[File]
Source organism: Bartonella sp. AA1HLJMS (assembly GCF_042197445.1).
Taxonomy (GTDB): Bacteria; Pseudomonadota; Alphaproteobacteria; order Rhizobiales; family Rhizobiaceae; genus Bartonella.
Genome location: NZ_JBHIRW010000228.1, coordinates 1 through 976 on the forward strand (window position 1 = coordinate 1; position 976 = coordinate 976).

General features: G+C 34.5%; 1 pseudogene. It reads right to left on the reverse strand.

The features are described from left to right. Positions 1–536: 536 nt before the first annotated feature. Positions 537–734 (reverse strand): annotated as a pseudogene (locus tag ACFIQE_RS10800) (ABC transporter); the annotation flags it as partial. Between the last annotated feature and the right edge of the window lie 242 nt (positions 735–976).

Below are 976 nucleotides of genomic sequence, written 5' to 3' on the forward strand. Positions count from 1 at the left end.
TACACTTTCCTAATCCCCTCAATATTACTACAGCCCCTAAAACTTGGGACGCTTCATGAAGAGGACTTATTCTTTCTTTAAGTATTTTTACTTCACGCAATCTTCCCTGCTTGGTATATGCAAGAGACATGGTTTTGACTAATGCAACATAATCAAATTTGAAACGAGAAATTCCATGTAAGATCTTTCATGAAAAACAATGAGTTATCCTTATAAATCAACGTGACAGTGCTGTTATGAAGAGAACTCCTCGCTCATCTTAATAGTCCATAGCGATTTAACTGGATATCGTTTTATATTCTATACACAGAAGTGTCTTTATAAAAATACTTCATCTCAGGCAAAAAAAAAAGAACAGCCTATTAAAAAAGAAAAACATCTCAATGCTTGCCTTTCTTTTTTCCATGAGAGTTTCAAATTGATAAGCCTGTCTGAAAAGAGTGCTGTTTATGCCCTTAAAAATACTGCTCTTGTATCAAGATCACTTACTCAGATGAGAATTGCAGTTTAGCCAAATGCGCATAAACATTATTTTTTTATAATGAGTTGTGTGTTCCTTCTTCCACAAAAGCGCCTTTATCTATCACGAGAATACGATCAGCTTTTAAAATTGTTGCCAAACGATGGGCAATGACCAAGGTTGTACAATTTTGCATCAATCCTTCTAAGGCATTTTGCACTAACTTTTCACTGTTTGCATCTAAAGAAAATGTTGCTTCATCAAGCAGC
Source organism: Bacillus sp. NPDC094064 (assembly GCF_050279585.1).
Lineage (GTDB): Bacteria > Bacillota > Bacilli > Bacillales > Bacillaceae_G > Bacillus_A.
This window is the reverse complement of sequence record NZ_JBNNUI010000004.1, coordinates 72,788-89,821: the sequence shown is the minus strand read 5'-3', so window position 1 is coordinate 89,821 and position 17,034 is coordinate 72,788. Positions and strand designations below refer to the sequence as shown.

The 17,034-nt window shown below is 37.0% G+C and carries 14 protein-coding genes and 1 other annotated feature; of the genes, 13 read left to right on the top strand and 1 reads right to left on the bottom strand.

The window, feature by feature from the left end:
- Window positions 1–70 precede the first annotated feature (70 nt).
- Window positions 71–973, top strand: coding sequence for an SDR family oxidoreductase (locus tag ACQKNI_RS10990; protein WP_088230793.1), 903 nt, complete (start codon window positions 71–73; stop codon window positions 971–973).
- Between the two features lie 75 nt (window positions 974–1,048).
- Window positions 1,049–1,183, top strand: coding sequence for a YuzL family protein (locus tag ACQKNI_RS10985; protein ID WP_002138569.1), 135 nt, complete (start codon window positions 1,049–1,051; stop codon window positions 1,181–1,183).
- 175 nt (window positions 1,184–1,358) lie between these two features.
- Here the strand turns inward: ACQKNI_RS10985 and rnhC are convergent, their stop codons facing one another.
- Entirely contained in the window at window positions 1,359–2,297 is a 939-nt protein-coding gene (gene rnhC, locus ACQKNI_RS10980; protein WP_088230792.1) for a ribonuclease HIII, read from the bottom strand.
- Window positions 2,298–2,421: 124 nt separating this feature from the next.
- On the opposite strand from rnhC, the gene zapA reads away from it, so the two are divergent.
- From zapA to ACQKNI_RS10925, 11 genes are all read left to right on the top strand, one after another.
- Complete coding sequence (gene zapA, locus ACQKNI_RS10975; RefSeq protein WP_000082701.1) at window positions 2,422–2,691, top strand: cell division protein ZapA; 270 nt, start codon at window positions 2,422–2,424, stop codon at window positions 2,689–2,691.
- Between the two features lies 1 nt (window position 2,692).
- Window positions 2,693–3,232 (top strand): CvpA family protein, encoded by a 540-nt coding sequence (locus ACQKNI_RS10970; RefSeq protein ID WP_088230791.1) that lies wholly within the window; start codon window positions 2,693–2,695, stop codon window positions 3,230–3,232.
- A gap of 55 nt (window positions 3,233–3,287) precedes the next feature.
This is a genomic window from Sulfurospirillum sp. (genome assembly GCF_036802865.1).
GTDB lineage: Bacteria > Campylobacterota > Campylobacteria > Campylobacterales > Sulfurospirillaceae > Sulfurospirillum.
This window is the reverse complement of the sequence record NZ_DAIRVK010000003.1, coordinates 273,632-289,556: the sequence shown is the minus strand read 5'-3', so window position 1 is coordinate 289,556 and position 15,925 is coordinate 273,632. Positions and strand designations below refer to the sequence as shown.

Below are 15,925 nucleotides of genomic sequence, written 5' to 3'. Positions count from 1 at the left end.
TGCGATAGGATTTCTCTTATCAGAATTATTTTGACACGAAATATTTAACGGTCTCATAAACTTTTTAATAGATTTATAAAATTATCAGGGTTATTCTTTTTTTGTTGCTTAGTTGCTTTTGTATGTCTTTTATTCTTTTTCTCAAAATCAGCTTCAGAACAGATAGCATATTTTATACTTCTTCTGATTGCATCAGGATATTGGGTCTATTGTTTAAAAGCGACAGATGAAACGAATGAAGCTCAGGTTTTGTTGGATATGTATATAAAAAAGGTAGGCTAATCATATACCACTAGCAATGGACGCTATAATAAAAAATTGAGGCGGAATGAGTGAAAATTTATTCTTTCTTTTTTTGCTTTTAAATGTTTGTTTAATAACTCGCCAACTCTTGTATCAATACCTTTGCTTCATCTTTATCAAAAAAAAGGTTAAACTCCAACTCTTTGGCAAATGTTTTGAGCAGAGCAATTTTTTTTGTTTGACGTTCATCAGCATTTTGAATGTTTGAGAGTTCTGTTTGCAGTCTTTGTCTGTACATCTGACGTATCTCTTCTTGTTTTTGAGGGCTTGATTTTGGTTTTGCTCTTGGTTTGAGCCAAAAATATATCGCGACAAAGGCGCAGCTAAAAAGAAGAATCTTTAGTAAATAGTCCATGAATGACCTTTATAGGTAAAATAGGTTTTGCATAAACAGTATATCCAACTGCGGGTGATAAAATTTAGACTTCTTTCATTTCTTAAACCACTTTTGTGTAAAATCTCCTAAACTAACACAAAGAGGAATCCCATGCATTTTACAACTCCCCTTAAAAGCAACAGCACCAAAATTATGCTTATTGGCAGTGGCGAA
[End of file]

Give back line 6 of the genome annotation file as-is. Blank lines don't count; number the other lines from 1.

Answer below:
Below are 976 nucleotides of genomic sequence, written 5' to 3' on the forward strand. Positions count from 1 at the left end.